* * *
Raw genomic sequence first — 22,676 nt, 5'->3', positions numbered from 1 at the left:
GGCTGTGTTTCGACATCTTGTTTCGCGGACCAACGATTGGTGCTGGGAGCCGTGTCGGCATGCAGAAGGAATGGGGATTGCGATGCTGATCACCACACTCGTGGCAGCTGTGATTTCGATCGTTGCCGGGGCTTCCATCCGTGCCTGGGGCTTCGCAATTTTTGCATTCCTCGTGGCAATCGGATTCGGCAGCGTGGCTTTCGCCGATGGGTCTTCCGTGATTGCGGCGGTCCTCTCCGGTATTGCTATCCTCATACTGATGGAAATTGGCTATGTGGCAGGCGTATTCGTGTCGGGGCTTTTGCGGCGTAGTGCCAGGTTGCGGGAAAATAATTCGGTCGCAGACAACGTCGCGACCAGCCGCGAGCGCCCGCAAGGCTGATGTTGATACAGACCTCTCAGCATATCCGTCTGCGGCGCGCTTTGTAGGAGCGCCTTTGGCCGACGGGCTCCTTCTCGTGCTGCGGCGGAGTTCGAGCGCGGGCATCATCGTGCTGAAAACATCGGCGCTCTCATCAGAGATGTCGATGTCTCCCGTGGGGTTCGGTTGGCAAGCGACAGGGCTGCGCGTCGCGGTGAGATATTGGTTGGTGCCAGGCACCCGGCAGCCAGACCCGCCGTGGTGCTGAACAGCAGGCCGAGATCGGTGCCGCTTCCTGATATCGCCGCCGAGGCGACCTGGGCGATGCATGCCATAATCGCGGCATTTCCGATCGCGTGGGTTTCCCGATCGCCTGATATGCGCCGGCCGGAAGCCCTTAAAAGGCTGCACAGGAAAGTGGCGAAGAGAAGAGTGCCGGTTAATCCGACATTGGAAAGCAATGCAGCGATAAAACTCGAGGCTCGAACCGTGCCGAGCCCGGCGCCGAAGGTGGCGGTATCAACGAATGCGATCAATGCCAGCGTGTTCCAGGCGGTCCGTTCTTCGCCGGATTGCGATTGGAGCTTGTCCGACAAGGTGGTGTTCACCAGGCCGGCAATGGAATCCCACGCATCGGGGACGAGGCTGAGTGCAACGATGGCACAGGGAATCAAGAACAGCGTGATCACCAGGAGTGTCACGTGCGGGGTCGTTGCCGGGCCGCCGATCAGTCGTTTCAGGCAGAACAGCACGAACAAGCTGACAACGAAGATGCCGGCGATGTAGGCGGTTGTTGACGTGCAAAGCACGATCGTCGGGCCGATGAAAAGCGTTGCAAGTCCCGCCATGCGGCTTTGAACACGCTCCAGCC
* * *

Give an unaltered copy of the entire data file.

Raw genomic sequence first — 22,676 nt, 5'->3', positions numbered from 1 at the left:
GGCTGTGTTTCGACATCTTGTTTCGCGGACCAACGATTGGTGCTGGGAGCCGTGTCGGCATGCAGAAGGAATGGGGATTGCGATGCTGATCACCACACTCGTGGCAGCTGTGATTTCGATCGTTGCCGGGGCTTCCATCCGTGCCTGGGGCTTCGCAATTTTTGCATTCCTCGTGGCAATCGGATTCGGCAGCGTGGCTTTCGCCGATGGGTCTTCCGTGATTGCGGCGGTCCTCTCCGGTATTGCTATCCTCATACTGATGGAAATTGGCTATGTGGCAGGCGTATTCGTGTCGGGGCTTTTGCGGCGTAGTGCCAGGTTGCGGGAAAATAATTCGGTCGCAGACAACGTCGCGACCAGCCGCGAGCGCCCGCAAGGCTGATGTTGATACAGACCTCTCAGCATATCCGTCTGCGGCGCGCTTTGTAGGAGCGCCTTTGGCCGACGGGCTCCTTCTCGTGCTGCGGCGGAGTTCGAGCGCGGGCATCATCGTGCTGAAAACATCGGCGCTCTCATCAGAGATGTCGATGTCTCCCGTGGGGTTCGGTTGGCAAGCGACAGGGCTGCGCGTCGCGGTGAGATATTGGTTGGTGCCAGGCACCCGGCAGCCAGACCCGCCGTGGTGCTGAACAGCAGGCCGAGATCGGTGCCGCTTCCTGATATCGCCGCCGAGGCGACCTGGGCGATGCATGCCATAATCGCGGCATTTCCGATCGCGTGGGTTTCCCGATCGCCTGATATGCGCCGGCCGGAAGCCCTTAAAAGGCTGCACAGGAAAGTGGCGAAGAGAAGAGTGCCGGTTAATCCGACATTGGAAAGCAATGCAGCGATAAAACTCGAGGCTCGAACCGTGCCGAGCCCGGCGCCGAAGGTGGCGGTATCAACGAATGCGATCAATGCCAGCGTGTTCCAGGCGGTCCGTTCTTCGCCGGATTGCGATTGGAGCTTGTCCGACAAGGTGGTGTTCACCAGGCCGGCAATGGAATCCCACGCATCGGGGACGAGGCTGAGTGCAACGATGGCACAGGGAATCAAGAACAGCGTGATCACCAGGAGTGTCACGTGCGGGGTCGTTGCCGGGCCGCCGATCAGTCGTTTCAGGCAGAACAGCACGAACAAGCTGACAACGAAGATGCCGGCGATGTAGGCGGTTGTTGACGTGCAAAGCACGATCGTCGGGCCGATGAAAAGCGTTGCAAGTCCCGCCATGCGGCTTTGAACACGCTCCAGCC